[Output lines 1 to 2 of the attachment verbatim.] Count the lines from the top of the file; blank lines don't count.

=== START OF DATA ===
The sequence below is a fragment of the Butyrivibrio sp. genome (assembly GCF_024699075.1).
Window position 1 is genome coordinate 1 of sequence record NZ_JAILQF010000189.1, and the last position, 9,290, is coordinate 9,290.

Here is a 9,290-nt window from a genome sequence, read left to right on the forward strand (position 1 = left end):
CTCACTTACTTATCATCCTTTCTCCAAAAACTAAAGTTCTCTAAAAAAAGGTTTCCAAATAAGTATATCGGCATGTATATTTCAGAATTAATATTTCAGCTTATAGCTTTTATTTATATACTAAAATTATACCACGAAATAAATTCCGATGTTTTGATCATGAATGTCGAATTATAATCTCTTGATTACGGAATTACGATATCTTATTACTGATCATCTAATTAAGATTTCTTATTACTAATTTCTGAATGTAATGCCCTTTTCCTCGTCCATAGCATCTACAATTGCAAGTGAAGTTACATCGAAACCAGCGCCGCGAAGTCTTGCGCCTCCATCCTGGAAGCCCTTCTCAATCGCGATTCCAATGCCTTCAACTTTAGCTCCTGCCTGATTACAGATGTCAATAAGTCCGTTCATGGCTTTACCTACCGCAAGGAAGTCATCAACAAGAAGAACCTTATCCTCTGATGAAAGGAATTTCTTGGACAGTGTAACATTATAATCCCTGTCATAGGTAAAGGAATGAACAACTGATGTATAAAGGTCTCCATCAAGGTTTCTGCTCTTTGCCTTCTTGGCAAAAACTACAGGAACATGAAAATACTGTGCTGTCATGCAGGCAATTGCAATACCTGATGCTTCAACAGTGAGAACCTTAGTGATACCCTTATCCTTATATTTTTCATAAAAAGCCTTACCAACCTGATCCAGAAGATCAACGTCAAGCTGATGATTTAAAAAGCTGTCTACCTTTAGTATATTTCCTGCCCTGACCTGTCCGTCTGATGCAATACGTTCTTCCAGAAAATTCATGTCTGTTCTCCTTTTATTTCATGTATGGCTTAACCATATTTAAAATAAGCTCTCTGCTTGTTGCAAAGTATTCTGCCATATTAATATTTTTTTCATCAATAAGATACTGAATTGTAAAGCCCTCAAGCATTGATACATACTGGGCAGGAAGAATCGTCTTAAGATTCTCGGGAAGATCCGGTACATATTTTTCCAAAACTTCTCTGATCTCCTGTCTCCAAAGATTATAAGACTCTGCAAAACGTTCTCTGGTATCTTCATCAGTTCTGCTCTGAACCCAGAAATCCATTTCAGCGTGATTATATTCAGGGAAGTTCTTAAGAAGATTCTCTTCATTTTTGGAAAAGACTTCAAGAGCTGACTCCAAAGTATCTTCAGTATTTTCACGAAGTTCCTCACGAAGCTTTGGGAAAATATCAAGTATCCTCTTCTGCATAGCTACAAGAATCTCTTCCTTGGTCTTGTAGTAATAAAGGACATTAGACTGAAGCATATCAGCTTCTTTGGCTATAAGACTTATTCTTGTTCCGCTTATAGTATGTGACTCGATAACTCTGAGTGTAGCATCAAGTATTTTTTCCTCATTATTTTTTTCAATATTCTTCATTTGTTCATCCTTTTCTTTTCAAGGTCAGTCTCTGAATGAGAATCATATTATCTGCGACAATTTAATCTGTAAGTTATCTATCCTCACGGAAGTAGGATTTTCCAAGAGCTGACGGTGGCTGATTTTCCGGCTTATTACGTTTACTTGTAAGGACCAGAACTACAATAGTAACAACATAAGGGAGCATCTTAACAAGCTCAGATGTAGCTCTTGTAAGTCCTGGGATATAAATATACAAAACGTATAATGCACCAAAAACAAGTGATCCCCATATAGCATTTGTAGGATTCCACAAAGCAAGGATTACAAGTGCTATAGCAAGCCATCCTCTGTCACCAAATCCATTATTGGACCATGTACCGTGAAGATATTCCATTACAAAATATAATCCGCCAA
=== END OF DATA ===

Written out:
The sequence below is a fragment of the Butyrivibrio sp. genome (assembly GCF_024699075.1).
Window position 1 is genome coordinate 1 of sequence record NZ_JAILQF010000189.1, and the last position, 9,290, is coordinate 9,290.